(The Offices of Lord Chancellor of Scotland and Lord Chancellor of England were merged just after the Union. The Lord Chancellor of Ireland stayed separate and only vanished when the Free State was booted out of the kingdom.)

After the Victorian reform of the courts (reshaping the system sensibly on the Scottish model), the Lord Chancellor was still presiding over the House of Lords and frequently acted as a judge in the House of Lords, so it was understood that he had to be a QC and senior enough that he could be a judge. There were Chancellors famed as judges who delivered leading judgments, like Lord Hailsham. Margaret Thatcher in fact appointed a 'Lord of Appeal in Ordinary' (a Law Lord) as Lord Chancellor (Lord Mackay of Clashfern).

By Lord Mackay's time though the Lord Chancellor's Department had taken over responsibility for funding and administering Legal Aid, so it became political.

Tony Blair turned it all on its head when he did an overnight rationalisation of a festering constitutional mess. He tried to abolish the post entirely but was told it would require an Act of Parliament. Instead the Chancellorship was turned into a normal ministerial position. Since then, it has gone all sorts once even to a non-lawyer.

Robert Buckland was a barrister, not a high-flyer but a down-to-earth court lawyer. Dominic Raab is a high-flying lawyer with some glittering prizes to his legal career. However, and this is a shock to all traditionalists, he is not a barrister but a solicitor.

 
suze
1391580.  Fri Oct 01, 2021 4:46 pm Reply with quote

A bit earlier I stumbled across this article, which compares the Johnson regime in Britain to the Orbán regime in Hungary.

The author is best known as a novelist, and also writes for The Guardian. He identifies as a socialist but not a supporter of the Labour Party, so he is not grinding that particular axe.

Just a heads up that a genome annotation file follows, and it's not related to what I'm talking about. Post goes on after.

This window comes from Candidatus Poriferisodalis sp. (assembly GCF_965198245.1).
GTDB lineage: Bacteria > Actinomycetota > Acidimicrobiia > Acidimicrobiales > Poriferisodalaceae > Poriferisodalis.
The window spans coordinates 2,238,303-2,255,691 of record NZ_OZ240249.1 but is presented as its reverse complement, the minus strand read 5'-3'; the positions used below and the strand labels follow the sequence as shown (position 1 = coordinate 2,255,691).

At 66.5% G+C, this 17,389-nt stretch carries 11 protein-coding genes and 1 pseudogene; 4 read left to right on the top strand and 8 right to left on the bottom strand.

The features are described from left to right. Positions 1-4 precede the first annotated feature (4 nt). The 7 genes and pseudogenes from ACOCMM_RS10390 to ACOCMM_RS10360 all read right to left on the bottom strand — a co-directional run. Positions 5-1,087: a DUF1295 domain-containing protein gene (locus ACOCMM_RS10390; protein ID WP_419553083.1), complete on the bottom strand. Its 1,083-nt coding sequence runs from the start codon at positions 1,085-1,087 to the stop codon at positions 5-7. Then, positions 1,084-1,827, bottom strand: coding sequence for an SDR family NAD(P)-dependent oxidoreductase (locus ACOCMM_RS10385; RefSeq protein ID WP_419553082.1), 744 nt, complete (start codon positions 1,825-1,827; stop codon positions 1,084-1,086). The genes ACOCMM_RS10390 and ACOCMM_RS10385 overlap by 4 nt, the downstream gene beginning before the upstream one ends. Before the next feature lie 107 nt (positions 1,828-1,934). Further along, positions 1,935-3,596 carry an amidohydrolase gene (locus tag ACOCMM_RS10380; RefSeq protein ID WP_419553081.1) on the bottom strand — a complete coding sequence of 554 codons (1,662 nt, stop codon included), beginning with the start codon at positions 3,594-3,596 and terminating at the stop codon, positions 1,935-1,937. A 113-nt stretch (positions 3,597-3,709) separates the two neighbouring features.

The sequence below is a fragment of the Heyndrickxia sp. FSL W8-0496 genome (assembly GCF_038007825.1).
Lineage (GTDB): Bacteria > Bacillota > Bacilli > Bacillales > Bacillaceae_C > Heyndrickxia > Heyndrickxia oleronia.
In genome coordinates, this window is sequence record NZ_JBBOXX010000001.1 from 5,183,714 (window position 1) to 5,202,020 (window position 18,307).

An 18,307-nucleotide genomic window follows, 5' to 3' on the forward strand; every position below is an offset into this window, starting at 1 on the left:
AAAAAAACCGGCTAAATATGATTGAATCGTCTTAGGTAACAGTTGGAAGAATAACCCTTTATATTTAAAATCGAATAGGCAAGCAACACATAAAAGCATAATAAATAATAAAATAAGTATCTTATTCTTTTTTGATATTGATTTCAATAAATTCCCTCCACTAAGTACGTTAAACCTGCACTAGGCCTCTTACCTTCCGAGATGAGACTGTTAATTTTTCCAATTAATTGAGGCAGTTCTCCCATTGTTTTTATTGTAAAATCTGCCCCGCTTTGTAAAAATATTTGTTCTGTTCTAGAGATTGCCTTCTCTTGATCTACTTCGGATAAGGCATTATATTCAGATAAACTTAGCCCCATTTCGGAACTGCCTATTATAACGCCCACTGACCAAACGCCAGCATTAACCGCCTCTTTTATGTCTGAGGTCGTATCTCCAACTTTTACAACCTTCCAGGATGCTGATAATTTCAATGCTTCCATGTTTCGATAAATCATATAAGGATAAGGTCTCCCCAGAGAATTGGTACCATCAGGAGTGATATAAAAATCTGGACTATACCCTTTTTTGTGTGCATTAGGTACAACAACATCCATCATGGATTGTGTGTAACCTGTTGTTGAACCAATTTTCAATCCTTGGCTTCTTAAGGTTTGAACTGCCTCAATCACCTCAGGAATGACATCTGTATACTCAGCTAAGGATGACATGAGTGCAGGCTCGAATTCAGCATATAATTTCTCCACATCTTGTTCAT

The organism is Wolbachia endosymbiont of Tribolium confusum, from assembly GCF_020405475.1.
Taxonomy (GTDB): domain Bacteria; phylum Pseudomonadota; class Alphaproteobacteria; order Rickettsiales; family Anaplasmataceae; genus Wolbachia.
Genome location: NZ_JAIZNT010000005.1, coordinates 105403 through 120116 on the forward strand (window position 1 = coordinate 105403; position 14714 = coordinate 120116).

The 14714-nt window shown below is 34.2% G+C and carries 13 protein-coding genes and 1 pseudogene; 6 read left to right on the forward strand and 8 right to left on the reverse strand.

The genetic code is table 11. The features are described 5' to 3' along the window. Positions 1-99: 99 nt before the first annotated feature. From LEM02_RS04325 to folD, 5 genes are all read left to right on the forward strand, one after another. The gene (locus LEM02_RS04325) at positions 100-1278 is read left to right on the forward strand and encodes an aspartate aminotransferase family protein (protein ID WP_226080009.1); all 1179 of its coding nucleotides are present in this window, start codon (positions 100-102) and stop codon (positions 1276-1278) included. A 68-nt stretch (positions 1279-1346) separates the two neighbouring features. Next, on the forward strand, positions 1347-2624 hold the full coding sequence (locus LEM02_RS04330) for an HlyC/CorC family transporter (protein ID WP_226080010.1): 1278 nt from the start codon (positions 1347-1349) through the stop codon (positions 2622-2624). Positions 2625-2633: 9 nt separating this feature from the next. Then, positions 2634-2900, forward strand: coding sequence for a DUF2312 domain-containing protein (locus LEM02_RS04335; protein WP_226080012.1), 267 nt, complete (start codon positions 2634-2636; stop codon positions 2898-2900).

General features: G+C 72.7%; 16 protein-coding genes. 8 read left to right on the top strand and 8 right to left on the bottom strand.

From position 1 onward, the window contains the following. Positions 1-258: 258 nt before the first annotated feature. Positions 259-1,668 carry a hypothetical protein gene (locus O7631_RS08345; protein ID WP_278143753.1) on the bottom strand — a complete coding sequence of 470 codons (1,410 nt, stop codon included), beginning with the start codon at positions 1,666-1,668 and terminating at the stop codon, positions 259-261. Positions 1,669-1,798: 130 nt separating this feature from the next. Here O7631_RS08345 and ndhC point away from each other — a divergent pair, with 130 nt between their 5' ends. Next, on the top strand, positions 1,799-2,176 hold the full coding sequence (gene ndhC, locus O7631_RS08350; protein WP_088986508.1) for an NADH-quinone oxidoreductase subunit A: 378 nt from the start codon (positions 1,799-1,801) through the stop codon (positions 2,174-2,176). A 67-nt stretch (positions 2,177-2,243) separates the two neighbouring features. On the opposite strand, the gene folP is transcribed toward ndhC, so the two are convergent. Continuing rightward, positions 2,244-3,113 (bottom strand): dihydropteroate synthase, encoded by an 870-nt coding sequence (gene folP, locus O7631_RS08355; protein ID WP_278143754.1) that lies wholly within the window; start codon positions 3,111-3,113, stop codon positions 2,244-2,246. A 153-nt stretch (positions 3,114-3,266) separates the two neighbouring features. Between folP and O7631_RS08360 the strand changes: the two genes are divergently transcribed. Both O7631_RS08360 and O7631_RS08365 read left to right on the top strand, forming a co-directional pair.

Brock
1391589.  Sat Oct 02, 2021 2:49 am Reply with quote

suze wrote:
A bit earlier I stumbled across this article, which compares the Johnson regime in Britain to the Orbán regime in Hungary.

The author is best known as a novelist


Is he? He writes thrillers under the pseudonym Sam Bourne, but I would have thought that he's better known as the presenter of Radio 4's The Long View, a series comparing current events to historical ones.

Quote:
and also writes for The Guardian.


I know. He published exactly the same article in the paper yesterday!

https://www.theguardian.com/commentisfree/2021/oct/01/boris-johnson-rigging-the-system-power-courts-protest-elections

 
barbados
1391592.  Sat Oct 02, 2021 4:15 am Reply with quote

suze wrote:
A bit earlier I stumbled across this article, which compares the Johnson regime in Britain to the Orbán regime in Hungary.

The author is best known as a novelist, and also writes for The Guardian. He identifies as a socialist but not a supporter of the Labour Party, so he is not grinding that particular axe.


I wonder what particular axe he might be grinding?

 
Brock
1391593.  Sat Oct 02, 2021 4:25 am Reply with quote

barbados wrote:

I wonder what particular axe he might be grinding?


If you want to get an idea of Jonathan Freedland's political perspective, here are some of his recent articles and podcasts for the Guardian:

https://www.theguardian.com/profile/jonathanfreedland

He's undoubtedly on the left. I enjoy reading and listening to his stuff.

 
PDR
1391597.  Sat Oct 02, 2021 4:33 am Reply with quote

barbados wrote:

I wonder what particular axe he might be grinding?


Attempts to discredit the author rather than commenting on the content of the article.

I wonder what particular axe you might be grinding?

PDR

 
barbados
1391600.  Sat Oct 02, 2021 4:45 am Reply with quote

Hear we go again……
I read the article, I even noticed that it was the same article from the Guardian, swept up in Yahoo’s trip around the papers.
However, the lack of an axe to grind was brought up in the initial post.

If you have nothing to say, I suggest sit down and focus. FOCUS!